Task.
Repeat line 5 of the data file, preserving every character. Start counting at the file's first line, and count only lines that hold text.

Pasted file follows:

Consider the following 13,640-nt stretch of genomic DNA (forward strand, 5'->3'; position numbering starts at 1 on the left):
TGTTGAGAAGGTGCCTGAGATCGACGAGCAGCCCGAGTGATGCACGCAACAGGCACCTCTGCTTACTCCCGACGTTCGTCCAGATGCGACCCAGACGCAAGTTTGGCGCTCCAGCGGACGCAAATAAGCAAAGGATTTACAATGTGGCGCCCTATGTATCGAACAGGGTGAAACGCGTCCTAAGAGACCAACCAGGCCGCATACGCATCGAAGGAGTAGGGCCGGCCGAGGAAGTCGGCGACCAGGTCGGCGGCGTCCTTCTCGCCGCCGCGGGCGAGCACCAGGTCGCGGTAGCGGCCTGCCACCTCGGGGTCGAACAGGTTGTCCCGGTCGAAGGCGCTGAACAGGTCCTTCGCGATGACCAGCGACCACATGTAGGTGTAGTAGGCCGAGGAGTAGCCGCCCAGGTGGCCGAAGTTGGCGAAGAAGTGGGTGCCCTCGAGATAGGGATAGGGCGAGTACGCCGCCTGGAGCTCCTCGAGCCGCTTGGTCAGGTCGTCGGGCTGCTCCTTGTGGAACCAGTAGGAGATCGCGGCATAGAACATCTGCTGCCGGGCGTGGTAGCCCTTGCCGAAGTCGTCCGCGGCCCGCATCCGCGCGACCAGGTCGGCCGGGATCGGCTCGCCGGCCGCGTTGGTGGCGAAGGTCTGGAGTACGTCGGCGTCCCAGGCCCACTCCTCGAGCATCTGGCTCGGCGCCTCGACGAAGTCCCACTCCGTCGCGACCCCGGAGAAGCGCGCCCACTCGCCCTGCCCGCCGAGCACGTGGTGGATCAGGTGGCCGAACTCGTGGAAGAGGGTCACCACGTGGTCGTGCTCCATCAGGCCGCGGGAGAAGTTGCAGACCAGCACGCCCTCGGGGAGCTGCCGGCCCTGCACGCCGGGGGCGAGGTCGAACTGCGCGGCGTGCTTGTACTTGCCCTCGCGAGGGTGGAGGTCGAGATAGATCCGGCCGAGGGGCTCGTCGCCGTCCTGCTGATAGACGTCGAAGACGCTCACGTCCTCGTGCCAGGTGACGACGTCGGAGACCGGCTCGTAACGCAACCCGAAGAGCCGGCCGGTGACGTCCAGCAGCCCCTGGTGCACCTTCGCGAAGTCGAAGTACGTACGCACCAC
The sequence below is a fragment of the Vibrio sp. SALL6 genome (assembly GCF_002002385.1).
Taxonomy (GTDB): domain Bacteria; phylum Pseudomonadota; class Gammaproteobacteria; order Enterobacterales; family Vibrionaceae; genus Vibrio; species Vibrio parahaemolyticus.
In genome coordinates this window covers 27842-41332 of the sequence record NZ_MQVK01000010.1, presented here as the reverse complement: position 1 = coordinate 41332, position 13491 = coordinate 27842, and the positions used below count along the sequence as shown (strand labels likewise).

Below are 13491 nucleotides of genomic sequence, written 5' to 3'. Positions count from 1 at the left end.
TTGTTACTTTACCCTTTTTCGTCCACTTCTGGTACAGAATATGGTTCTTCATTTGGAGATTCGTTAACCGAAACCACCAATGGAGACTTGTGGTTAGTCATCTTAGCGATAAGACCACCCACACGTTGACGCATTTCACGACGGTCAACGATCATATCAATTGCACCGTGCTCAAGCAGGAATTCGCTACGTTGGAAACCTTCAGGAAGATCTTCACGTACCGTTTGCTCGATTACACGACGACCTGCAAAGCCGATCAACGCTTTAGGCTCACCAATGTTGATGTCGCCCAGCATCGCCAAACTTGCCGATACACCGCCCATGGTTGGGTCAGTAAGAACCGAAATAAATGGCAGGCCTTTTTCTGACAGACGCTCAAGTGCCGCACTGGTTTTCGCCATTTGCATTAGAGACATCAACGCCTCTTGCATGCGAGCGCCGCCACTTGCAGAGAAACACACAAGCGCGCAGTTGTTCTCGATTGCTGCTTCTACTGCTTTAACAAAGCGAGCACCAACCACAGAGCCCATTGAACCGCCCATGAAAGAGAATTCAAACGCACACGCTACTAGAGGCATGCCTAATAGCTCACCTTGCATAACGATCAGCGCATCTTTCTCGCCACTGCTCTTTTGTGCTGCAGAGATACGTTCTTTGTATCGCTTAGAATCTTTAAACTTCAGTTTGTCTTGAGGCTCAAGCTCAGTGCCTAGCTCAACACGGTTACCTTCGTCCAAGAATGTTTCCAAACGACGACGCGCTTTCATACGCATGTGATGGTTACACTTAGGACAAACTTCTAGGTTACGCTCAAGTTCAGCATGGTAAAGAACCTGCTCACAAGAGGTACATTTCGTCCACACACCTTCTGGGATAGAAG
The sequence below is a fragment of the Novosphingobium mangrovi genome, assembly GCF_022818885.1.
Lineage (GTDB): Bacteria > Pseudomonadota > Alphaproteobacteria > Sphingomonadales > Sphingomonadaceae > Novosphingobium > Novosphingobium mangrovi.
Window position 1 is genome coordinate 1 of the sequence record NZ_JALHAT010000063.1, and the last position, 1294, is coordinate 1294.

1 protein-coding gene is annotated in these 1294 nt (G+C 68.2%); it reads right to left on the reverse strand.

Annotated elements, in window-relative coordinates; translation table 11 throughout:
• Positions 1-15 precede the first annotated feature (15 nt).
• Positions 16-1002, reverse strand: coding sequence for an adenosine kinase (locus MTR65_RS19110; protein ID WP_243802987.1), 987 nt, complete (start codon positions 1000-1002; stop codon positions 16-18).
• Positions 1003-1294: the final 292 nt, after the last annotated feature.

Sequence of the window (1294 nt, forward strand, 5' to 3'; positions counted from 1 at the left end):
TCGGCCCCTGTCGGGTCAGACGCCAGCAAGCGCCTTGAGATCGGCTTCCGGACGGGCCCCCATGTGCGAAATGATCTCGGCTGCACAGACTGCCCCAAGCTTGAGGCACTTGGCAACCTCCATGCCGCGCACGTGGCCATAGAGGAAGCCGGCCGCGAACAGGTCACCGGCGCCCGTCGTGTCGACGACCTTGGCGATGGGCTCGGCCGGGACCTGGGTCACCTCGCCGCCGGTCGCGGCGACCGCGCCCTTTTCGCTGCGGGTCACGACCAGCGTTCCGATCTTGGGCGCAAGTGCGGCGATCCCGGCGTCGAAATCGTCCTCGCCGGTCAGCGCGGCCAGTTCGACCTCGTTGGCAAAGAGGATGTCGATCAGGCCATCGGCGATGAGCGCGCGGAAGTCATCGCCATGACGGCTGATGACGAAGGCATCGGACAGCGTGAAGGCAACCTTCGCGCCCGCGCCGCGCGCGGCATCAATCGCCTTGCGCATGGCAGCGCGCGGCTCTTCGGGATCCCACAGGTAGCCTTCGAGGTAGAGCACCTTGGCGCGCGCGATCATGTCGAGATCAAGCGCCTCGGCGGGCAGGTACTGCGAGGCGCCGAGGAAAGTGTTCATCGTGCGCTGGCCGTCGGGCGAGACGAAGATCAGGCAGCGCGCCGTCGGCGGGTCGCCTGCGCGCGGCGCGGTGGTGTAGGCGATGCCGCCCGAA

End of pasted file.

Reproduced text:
In genome coordinates this window covers 27842-41332 of the sequence record NZ_MQVK01000010.1, presented here as the reverse complement: position 1 = coordinate 41332, position 13491 = coordinate 27842, and the positions used below count along the sequence as shown (strand labels likewise).